The physical fitness tests of all branches of the military and other special units have differing exercises, standards, and distances in runs and swims. This week’s article is a one-stop location for answers to the many different PFTs in our Department of Defense.
The Army physical fitness test consists of a 2 mile run, sit-ups and push-ups.
Check out his link: Army PFT Scores - for answers to exact numbers needed and grades received for the army test.
See this link for specific guidance on getting in shape to score an outstanding score of 300.
West Point - See how to prep for the CFA - Candidate Fitness Assessment
The Army Rangers have a requirement for their candidates to score the following prior to attending Ranger School.
For better ideas on how to prepare for such difficult training, see the link StewSmith.com Fitness Ebook store.
For Army Special Forces assessment and Selection Course (SFAS), it is recommended to score a minimum of 260 on the Army PFT for 17-21 year old male. This three-week course requires you to be able to fast march many miles a day using land navigation skills, climb obstacle courses. If you can do the recommended scores for Army Ranger, you should be well prepared for SFAS
Navy Physical readiness tests, with associated height/weight/body fat measurements, are conducted twice each fiscal year. The test is designed to measure flexibility, muscular endurance and aerobic capacity. The Navy physical fitness test consists of a 1.5 mile run, sit-ups and push-ups. This is a standard PT test used by other braches and many law enforcement agencies across the United States. See the link below for scoring criteria:
NAVY PRT Standards Memo
Navy Height / Weight Standards
The Navy SEALs, Navy SWCC, and SAR swimmers naturally have more water based fitness tests and training. See the following links on the standards and information about the schools:
Navy SAR and Coast Guard HRS
During initial entry processing, both men and women are required to pass a Physical Fitness test that measures cardiovascular endurance, muscular strength and endurance and mobility. The test consists of the 2-mile run, push ups and sit-ups. In addition to initial entry physical fitness requirements, the Air Force has an annual fitness test requiring a passing score in a 1.5 mile run, pushups and sit-ups. See the Navy PFT link for ideas on scoring well on the AF PFT since it is the same test. This link will give you an idea of minimum scores for some groups.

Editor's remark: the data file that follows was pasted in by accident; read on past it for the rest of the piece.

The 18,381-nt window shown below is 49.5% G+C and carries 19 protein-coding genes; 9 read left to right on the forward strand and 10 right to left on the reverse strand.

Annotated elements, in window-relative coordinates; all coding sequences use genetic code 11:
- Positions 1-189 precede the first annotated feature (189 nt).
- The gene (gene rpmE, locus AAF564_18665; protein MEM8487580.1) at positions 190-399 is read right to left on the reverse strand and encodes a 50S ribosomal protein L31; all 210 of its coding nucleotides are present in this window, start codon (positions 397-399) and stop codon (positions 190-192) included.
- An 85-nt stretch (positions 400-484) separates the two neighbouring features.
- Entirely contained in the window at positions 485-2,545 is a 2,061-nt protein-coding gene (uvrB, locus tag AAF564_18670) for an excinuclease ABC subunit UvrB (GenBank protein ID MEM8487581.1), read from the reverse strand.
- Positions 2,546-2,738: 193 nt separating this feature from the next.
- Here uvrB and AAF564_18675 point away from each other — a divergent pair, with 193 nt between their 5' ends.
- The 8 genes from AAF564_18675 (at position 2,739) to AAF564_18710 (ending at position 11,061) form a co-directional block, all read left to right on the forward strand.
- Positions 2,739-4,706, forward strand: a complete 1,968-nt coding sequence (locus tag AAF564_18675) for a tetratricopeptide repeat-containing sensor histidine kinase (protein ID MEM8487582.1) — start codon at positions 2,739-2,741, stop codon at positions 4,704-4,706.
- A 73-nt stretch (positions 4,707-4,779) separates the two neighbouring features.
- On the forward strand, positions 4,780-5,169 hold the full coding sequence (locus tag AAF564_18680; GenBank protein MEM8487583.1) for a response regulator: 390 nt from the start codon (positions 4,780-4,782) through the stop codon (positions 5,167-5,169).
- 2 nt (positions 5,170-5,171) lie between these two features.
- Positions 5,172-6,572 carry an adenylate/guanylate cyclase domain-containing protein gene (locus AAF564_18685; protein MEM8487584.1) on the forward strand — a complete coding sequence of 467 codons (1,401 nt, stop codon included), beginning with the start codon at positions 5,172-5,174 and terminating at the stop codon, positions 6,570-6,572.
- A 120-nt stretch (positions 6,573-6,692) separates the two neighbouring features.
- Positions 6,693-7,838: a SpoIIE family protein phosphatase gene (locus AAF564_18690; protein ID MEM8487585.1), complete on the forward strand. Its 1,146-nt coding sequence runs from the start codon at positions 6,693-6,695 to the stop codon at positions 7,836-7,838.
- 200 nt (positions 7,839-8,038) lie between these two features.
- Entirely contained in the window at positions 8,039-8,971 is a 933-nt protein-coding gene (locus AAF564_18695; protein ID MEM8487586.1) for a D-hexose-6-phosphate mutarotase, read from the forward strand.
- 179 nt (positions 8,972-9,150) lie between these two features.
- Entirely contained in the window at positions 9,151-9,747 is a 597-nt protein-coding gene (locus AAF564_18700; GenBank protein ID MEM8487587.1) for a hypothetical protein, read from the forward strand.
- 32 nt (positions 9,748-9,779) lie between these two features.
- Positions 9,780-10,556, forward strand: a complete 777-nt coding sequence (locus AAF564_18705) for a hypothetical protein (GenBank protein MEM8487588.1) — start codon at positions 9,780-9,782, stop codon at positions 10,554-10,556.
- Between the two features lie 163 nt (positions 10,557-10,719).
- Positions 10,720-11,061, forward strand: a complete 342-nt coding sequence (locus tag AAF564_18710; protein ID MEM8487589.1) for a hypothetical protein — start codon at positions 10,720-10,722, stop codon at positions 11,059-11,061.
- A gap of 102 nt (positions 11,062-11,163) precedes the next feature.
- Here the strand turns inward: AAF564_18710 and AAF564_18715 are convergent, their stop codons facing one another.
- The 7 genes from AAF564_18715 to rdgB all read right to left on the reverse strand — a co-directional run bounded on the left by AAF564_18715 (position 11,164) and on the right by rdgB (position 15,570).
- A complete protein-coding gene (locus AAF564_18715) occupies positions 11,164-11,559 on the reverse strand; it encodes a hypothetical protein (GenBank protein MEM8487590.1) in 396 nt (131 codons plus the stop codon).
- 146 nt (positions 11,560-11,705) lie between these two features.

AF PFT Chart
AF PFT Page
The Air Force Special Forces units – PJs or para-rescue forces have a Navy SEAL type fitness test and standards. Also see CCT on above page.
The Physical Fitness Test is administered every six months. All Marines are provided time to train and are expected to maintain an adequate degree of physical fitness. The standard physical fitness test consists of three events that measure cardiovascular endurance, muscular strength and endurance and mobility. Male Marines will perform "dead-hang” pull-ups, abdominal crunches, and a 3.0-mile run. Female Marines will complete the "flexed-arm" hang, abdominal crunches, and a 3.0 - mile run.
Check out this USMC PFT calculator to figure out where your fitness level stands compared to a U.S. Marine.
USMC RECON has a challenging course of instruction
Physical fitness requirements in the Coast Guard are directly linked to On the Job requirements. Coast Guard men and women who are rescue swimmers, small boat crew members, etc., must comply with the specific physical standards set forth by their position, but here are the standards for the “Navy PFT” plus 12 minute swim.
Navy SAR and Coast Guard HRS
Coast Guard Fitness Standards
Passing Swim Test
This article should help many with finding the standards they should reach prior to joining the military. It is always recommended to never strive for the minimum physical standards when seeking a profession that requires a fit body to perhaps save your life or the lives of your comrades.
If you are seeking to get back into shape and want to be as fit as one of the above military members, check with your doctor before starting any fitness program.
Feel free to email me at firstname.lastname@example.org and thanks for the many emails in the past that prompted me to do some research on this article. Hope it helps.